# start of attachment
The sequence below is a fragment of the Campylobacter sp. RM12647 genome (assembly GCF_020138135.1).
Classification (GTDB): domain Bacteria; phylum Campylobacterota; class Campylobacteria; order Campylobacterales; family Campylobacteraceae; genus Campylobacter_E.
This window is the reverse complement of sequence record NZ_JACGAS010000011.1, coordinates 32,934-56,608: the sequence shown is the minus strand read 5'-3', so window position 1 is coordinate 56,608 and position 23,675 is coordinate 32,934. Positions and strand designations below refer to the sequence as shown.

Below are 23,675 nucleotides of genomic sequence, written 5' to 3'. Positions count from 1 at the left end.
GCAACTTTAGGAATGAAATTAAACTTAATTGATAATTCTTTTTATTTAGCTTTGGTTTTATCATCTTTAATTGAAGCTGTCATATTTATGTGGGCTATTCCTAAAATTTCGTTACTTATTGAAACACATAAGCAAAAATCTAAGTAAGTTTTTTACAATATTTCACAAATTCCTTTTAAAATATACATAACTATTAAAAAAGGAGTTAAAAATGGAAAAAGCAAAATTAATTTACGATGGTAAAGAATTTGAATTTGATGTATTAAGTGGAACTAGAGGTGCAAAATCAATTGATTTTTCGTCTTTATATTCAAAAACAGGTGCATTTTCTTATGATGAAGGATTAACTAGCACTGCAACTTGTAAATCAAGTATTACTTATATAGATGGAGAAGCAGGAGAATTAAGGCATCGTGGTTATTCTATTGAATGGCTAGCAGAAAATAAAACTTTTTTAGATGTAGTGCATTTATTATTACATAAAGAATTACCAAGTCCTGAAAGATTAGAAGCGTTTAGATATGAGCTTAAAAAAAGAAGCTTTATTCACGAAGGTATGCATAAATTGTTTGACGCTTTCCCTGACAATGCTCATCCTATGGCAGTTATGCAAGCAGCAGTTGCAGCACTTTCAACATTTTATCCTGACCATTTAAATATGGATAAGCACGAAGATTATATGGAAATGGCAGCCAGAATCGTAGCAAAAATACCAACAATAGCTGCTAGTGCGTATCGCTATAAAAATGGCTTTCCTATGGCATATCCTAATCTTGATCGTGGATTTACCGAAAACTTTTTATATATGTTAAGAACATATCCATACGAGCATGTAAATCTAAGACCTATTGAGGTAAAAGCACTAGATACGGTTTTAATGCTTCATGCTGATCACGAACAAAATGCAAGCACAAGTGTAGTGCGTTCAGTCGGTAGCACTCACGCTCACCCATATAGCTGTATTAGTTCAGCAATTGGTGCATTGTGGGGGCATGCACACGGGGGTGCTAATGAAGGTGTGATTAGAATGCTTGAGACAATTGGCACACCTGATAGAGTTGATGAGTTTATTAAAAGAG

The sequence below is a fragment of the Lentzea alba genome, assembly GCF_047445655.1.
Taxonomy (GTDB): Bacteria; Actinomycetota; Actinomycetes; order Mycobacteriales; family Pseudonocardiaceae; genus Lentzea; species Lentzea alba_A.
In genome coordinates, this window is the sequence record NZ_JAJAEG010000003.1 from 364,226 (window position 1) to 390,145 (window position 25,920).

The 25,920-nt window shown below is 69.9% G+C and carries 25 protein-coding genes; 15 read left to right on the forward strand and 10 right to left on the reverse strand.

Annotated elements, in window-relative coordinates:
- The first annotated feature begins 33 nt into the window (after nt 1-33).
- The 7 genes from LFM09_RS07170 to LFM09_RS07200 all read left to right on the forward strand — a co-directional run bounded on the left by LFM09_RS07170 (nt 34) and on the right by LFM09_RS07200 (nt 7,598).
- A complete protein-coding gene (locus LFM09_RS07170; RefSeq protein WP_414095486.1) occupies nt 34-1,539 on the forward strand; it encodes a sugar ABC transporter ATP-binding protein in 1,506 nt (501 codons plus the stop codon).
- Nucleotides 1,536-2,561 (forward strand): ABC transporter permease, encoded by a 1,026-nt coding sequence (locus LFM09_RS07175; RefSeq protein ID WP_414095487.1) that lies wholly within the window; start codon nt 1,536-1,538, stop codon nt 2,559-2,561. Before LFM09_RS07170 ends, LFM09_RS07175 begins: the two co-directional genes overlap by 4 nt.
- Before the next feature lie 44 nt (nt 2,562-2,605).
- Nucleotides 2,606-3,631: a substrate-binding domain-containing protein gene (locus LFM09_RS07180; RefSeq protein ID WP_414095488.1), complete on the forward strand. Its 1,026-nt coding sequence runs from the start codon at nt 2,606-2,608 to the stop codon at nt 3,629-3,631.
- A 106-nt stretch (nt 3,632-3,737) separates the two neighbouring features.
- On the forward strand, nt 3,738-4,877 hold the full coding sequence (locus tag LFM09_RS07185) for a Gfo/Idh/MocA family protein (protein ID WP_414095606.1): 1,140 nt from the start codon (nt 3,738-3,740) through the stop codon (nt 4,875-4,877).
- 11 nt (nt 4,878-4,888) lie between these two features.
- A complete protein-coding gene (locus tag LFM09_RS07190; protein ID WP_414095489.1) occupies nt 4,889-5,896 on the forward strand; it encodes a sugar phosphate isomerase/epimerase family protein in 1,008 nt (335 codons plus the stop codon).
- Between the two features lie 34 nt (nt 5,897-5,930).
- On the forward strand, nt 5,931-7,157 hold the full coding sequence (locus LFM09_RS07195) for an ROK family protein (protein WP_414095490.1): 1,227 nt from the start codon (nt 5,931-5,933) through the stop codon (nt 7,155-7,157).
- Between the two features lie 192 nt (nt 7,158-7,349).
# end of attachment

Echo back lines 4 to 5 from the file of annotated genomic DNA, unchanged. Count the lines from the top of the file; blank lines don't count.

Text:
Below are 23,675 nucleotides of genomic sequence, written 5' to 3'. Positions count from 1 at the left end.
GCAACTTTAGGAATGAAATTAAACTTAATTGATAATTCTTTTTATTTAGCTTTGGTTTTATCATCTTTAATTGAAGCTGTCATATTTATGTGGGCTATTCCTAAAATTTCGTTACTTATTGAAACACATAAGCAAAAATCTAAGTAAGTTTTTTACAATATTTCACAAATTCCTTTTAAAATATACATAACTATTAAAAAAGGAGTTAAAAATGGAAAAAGCAAAATTAATTTACGATGGTAAAGAATTTGAATTTGATGTATTAAGTGGAACTAGAGGTGCAAAATCAATTGATTTTTCGTCTTTATATTCAAAAACAGGTGCATTTTCTTATGATGAAGGATTAACTAGCACTGCAACTTGTAAATCAAGTATTACTTATATAGATGGAGAAGCAGGAGAATTAAGGCATCGTGGTTATTCTATTGAATGGCTAGCAGAAAATAAAACTTTTTTAGATGTAGTGCATTTATTATTACATAAAGAATTACCAAGTCCTGAAAGATTAGAAGCGTTTAGATATGAGCTTAAAAAAAGAAGCTTTATTCACGAAGGTATGCATAAATTGTTTGACGCTTTCCCTGACAATGCTCATCCTATGGCAGTTATGCAAGCAGCAGTTGCAGCACTTTCAACATTTTATCCTGACCATTTAAATATGGATAAGCACGAAGATTATATGGAAATGGCAGCCAGAATCGTAGCAAAAATACCAACAATAGCTGCTAGTGCGTATCGCTATAAAAATGGCTTTCCTATGGCATATCCTAATCTTGATCGTGGATTTACCGAAAACTTTTTATATATGTTAAGAACATATCCATACGAGCATGTAAATCTAAGACCTATTGAGGTAAAAGCACTAGATACGGTTTTAATGCTTCATGCTGATCACGAACAAAATGCAAGCACAAGTGTAGTGCGTTCAGTCGGTAGCACTCACGCTCACCCATATAGCTGTATTAGTTCAGCAATTGGTGCATTGTGGGGGCATGCACACGGGGGTGCTAATGAAGGTGTGATTAGAATGCTTGAGACAATTGGCACACCTGATAGAGTTGATGAGTTTATTAAAAGAG